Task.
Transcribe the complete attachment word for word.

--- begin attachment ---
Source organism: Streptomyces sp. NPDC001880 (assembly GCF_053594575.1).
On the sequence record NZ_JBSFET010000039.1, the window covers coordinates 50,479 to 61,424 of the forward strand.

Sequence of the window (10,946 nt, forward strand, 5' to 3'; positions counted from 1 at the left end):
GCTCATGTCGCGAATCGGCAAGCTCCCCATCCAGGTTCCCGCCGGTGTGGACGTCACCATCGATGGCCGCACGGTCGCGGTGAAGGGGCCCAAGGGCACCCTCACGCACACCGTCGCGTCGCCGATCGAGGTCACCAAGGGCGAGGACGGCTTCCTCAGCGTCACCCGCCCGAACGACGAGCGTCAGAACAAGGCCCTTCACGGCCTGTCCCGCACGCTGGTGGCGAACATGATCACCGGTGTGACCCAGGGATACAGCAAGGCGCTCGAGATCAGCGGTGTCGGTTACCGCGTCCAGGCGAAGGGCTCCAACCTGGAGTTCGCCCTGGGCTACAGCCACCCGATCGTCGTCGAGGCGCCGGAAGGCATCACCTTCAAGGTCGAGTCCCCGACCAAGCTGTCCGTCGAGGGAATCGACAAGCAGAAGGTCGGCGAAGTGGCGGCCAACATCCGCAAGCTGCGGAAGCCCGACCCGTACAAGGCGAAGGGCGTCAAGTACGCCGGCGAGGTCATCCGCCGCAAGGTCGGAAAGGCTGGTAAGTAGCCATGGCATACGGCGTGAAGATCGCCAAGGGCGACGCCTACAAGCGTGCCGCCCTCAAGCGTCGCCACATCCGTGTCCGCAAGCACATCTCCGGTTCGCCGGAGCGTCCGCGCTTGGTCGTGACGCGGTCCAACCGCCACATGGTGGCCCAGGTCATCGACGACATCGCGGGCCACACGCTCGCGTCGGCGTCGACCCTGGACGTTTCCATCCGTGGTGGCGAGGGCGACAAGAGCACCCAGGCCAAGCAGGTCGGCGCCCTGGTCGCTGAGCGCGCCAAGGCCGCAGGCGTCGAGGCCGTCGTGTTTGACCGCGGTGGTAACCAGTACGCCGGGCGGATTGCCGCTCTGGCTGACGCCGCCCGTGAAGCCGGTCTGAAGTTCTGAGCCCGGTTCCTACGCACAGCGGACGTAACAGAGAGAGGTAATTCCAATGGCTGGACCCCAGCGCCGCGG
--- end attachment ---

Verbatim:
Source organism: Streptomyces sp. NPDC001880 (assembly GCF_053594575.1).
On the sequence record NZ_JBSFET010000039.1, the window covers coordinates 50,479 to 61,424 of the forward strand.

Sequence of the window (10,946 nt, forward strand, 5' to 3'; positions counted from 1 at the left end):
GCTCATGTCGCGAATCGGCAAGCTCCCCATCCAGGTTCCCGCCGGTGTGGACGTCACCATCGATGGCCGCACGGTCGCGGTGAAGGGGCCCAAGGGCACCCTCACGCACACCGTCGCGTCGCCGATCGAGGTCACCAAGGGCGAGGACGGCTTCCTCAGCGTCACCCGCCCGAACGACGAGCGTCAGAACAAGGCCCTTCACGGCCTGTCCCGCACGCTGGTGGCGAACATGATCACCGGTGTGACCCAGGGATACAGCAAGGCGCTCGAGATCAGCGGTGTCGGTTACCGCGTCCAGGCGAAGGGCTCCAACCTGGAGTTCGCCCTGGGCTACAGCCACCCGATCGTCGTCGAGGCGCCGGAAGGCATCACCTTCAAGGTCGAGTCCCCGACCAAGCTGTCCGTCGAGGGAATCGACAAGCAGAAGGTCGGCGAAGTGGCGGCCAACATCCGCAAGCTGCGGAAGCCCGACCCGTACAAGGCGAAGGGCGTCAAGTACGCCGGCGAGGTCATCCGCCGCAAGGTCGGAAAGGCTGGTAAGTAGCCATGGCATACGGCGTGAAGATCGCCAAGGGCGACGCCTACAAGCGTGCCGCCCTCAAGCGTCGCCACATCCGTGTCCGCAAGCACATCTCCGGTTCGCCGGAGCGTCCGCGCTTGGTCGTGACGCGGTCCAACCGCCACATGGTGGCCCAGGTCATCGACGACATCGCGGGCCACACGCTCGCGTCGGCGTCGACCCTGGACGTTTCCATCCGTGGTGGCGAGGGCGACAAGAGCACCCAGGCCAAGCAGGTCGGCGCCCTGGTCGCTGAGCGCGCCAAGGCCGCAGGCGTCGAGGCCGTCGTGTTTGACCGCGGTGGTAACCAGTACGCCGGGCGGATTGCCGCTCTGGCTGACGCCGCCCGTGAAGCCGGTCTGAAGTTCTGAGCCCGGTTCCTACGCACAGCGGACGTAACAGAGAGAGGTAATTCCAATGGCTGGACCCCAGCGCCGCGG